Stronger BSP means less risky Philippine banks, says S&P
MANILA, Philippines – The Philippine banking system is now more stable, thanks to the enactment of the new central bank charter that gives the regulator greater powers to quell nascent systemic financial problems, according an international risk rating firm.
According to S&P Global, local financial institutions’ Banking Industry Country Risk Assessment (BICRA) score now stands at “5”, from its previous level of “6” on a scale of 1 to 10, with 10 reflecting the highest level of risk.
In a report released last week, the debt watcher said it reduced the risk rating of Philippine banks owing to the favorable provisions of the New Central Bank Act, which will help the Bangko Sentral ng Pilipinas (BSP) better fulfill its mandate of promoting a sound financial system.
“We view these amendments as a positive step toward greater independence [of] and more effective implementation of prudent policies and measures [by the BSP],” S&P said.
On top of the favorable regulatory development, S&P said the Philippine banking system is expected to withstand various risks like currency volatility and higher interest rates, given sufficient capitalization and strong domestic franchise that supports a growing deposit base.
Last month, President Rodrigo Duterte signed Republic Act No. 11211 after years of lobbying by the central bank for enhanced supervision powers from Congress.
The new law affirms and strengthens BSP’s existing frameworks and practices in carrying out its supervision mandate. It supports the application of risk-based principles in allocating examination resources and in setting out capital requirements in banks.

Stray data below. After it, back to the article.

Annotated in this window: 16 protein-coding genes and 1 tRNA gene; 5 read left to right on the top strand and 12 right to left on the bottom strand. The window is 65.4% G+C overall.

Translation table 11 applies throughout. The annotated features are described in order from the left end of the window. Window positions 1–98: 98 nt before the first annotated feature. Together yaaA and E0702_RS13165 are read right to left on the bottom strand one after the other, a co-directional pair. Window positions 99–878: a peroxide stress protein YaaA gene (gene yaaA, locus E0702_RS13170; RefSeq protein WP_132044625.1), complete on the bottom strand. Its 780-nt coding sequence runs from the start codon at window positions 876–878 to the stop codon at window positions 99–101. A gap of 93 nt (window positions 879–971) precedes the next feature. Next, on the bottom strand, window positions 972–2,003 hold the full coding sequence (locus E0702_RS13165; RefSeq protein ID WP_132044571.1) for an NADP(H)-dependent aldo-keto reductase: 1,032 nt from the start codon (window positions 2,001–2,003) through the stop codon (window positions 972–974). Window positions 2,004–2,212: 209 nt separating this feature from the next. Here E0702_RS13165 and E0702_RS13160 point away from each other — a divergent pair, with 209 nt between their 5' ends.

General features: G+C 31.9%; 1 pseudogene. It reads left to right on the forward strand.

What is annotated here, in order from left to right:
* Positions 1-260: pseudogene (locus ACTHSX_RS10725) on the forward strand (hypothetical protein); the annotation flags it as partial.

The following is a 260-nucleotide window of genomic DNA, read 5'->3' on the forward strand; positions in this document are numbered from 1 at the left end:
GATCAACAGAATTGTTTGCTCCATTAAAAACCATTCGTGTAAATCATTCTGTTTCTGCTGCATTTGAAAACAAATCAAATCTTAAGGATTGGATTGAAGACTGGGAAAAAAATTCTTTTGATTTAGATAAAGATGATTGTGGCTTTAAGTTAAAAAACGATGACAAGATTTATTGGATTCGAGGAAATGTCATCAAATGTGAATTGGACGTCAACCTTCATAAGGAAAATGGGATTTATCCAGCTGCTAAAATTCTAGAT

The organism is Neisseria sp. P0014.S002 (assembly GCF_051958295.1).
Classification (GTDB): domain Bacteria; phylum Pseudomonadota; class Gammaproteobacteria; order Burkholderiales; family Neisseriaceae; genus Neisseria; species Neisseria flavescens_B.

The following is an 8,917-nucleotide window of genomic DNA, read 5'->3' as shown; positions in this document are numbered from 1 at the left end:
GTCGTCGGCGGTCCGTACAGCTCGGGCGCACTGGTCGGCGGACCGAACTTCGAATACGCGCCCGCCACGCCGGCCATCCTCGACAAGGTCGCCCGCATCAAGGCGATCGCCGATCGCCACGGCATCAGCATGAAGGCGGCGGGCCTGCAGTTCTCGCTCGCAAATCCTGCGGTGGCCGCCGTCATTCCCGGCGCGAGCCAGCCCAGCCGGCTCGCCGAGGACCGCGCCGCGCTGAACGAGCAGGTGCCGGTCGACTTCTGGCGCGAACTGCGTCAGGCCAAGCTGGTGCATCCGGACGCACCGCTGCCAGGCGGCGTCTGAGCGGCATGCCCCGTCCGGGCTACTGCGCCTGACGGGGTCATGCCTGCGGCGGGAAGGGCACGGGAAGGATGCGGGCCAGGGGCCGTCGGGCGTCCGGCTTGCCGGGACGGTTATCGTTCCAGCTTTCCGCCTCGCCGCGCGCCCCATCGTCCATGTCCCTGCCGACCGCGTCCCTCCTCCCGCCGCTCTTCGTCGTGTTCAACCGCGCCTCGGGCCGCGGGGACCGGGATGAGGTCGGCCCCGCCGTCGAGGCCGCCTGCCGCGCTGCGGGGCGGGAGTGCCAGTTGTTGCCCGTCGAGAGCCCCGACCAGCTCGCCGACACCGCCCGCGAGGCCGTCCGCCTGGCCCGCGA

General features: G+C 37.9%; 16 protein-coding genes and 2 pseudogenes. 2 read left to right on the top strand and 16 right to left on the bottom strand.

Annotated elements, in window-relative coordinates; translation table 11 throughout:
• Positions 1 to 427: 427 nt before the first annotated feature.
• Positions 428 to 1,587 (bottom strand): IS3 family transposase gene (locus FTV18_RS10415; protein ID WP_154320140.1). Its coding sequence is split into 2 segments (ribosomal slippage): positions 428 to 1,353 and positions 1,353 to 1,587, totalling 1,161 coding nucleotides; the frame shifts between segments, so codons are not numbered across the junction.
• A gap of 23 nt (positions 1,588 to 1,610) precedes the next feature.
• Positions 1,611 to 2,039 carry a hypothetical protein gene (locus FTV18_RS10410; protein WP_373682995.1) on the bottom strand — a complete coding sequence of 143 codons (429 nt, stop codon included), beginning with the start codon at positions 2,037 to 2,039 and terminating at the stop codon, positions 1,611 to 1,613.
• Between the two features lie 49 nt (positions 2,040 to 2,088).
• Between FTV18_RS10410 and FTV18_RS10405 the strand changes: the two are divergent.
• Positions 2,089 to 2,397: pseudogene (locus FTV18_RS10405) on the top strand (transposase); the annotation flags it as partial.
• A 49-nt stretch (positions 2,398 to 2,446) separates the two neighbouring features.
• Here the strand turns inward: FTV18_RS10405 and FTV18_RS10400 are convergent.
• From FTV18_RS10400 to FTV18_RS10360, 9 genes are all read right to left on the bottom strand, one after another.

The other highlights of the law include the legal protection given to BSP officials in the exercise of the central bank’s regulatory role, as well as the prohibition against lower courts issuing injunctions against the central bank.
These provisions address the long-standing problem of vulnerability of the BSP and its officials to law suits filed by erring or weak banks that are penalized or ordered closed by the regulator.
Another highlight of the new law is the expansion of BSP’s regulatory coverage to include monetary service businesses, credit granting businesses, and payment system.
“We believe the expansion of coverage of institutions under BSP supervision… bolsters [its] position to address potential risks arising from the interconnectedness of entities in the financial system,” S&P said.
BSP Deputy Governor Chuchi Fonacier who is in charge of the central bank’s financial supervision sector said the law “unleashes a new and more progressive era of financial sector supervision in the country, and “enhances the ability of the central bank to serve as a pillar of strength for the Philippine economy.” /kga
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